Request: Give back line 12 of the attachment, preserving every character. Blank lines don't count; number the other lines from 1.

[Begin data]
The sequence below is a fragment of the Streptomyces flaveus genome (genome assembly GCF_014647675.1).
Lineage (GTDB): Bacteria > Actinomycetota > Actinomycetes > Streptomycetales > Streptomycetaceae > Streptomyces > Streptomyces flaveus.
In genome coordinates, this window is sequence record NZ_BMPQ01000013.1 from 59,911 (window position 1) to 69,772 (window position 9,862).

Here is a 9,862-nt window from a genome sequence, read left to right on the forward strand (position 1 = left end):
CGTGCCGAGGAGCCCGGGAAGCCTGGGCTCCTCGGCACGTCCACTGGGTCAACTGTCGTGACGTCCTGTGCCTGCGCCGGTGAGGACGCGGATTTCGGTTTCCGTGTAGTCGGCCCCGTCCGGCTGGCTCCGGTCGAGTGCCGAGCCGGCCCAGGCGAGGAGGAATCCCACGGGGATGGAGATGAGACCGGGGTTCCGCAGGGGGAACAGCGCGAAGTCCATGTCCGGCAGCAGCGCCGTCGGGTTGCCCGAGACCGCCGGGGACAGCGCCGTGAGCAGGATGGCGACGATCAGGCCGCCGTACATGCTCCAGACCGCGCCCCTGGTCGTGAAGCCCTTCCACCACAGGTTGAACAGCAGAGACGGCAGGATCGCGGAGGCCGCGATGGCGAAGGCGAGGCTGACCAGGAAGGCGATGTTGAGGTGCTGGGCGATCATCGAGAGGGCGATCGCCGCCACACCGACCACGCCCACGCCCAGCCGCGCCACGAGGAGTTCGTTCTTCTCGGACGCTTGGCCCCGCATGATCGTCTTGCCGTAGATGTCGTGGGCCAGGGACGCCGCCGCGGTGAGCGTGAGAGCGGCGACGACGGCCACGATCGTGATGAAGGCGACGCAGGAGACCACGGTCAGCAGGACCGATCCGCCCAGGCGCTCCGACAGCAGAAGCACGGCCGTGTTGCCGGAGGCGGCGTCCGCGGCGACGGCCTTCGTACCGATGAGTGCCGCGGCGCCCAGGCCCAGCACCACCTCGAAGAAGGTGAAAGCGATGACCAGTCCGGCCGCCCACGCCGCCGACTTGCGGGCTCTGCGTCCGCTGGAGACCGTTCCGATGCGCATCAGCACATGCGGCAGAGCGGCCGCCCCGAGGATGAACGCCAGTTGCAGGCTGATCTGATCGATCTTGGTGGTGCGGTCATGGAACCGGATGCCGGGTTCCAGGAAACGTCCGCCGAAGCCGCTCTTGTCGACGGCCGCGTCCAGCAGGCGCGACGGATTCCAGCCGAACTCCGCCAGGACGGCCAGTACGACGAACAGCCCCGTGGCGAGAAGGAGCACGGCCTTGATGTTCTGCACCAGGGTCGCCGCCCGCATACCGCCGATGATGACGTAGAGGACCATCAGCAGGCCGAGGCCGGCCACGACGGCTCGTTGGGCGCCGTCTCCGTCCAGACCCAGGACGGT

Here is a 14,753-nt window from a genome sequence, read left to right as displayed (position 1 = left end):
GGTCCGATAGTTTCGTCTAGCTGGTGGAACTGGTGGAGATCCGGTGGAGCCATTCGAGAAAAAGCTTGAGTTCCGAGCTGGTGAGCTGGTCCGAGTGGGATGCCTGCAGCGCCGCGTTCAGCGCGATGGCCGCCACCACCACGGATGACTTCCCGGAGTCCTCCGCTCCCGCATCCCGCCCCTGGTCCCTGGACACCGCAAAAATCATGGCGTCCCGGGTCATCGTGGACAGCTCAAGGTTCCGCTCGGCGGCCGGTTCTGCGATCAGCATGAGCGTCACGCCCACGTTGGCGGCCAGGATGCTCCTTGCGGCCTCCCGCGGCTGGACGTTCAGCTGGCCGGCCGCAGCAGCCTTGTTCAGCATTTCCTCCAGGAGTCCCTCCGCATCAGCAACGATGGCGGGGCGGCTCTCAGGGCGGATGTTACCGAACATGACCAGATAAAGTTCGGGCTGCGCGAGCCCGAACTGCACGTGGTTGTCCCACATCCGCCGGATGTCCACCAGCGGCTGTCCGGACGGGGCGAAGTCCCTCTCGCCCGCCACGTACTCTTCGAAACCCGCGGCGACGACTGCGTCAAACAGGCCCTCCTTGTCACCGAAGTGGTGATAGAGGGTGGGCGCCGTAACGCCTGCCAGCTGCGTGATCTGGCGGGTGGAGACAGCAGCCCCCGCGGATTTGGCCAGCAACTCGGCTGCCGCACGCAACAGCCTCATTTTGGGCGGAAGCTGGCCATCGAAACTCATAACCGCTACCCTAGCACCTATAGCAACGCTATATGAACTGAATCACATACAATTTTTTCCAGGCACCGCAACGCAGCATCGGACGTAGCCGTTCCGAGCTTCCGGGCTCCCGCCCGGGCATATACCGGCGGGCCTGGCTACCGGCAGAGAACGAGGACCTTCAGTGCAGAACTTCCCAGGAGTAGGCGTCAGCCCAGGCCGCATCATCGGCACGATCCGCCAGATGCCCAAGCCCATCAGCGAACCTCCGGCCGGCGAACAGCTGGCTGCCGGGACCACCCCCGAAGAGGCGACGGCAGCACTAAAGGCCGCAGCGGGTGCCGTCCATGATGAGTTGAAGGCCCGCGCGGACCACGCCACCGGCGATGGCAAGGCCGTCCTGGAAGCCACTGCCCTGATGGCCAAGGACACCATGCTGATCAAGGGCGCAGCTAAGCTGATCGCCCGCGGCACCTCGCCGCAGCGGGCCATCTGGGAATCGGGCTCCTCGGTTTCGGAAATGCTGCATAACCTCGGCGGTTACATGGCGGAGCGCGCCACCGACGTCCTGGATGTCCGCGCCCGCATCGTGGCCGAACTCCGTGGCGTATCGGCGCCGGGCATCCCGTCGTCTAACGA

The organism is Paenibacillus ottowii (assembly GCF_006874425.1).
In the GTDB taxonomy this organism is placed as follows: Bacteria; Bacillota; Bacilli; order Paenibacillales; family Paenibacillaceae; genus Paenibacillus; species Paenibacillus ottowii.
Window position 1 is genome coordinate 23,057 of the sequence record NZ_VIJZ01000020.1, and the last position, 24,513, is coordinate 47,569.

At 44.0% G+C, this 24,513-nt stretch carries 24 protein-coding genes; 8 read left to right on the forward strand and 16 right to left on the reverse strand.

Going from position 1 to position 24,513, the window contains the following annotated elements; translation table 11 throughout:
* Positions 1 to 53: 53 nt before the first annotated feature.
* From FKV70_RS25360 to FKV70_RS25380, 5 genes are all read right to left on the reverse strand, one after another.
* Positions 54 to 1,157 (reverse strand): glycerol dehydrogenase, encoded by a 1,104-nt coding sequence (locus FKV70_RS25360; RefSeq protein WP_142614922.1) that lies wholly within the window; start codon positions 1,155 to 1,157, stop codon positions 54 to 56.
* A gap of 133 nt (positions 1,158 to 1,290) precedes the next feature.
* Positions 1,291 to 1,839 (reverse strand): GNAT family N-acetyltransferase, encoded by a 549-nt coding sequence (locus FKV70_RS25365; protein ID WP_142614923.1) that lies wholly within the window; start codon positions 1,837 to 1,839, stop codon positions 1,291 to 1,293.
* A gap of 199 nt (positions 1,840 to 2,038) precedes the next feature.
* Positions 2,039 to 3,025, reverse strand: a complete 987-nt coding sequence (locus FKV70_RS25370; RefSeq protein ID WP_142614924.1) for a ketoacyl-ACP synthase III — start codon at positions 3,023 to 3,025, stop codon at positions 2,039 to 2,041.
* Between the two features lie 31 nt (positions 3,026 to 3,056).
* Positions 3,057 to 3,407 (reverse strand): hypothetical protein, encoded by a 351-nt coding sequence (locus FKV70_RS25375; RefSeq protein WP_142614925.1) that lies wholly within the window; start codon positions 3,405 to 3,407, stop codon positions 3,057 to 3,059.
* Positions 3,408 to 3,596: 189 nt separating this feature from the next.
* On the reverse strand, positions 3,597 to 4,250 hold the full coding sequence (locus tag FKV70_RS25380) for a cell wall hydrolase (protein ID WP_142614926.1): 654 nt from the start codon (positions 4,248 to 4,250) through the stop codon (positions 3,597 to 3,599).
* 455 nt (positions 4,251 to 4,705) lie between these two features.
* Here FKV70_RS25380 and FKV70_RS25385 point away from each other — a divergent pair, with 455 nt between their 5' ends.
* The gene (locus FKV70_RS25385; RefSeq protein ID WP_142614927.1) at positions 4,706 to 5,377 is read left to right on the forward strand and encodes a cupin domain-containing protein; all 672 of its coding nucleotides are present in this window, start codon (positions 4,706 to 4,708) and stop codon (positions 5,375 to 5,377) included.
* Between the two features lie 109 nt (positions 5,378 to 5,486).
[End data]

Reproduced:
Going from position 1 to position 24,513, the window contains the following annotated elements; translation table 11 throughout: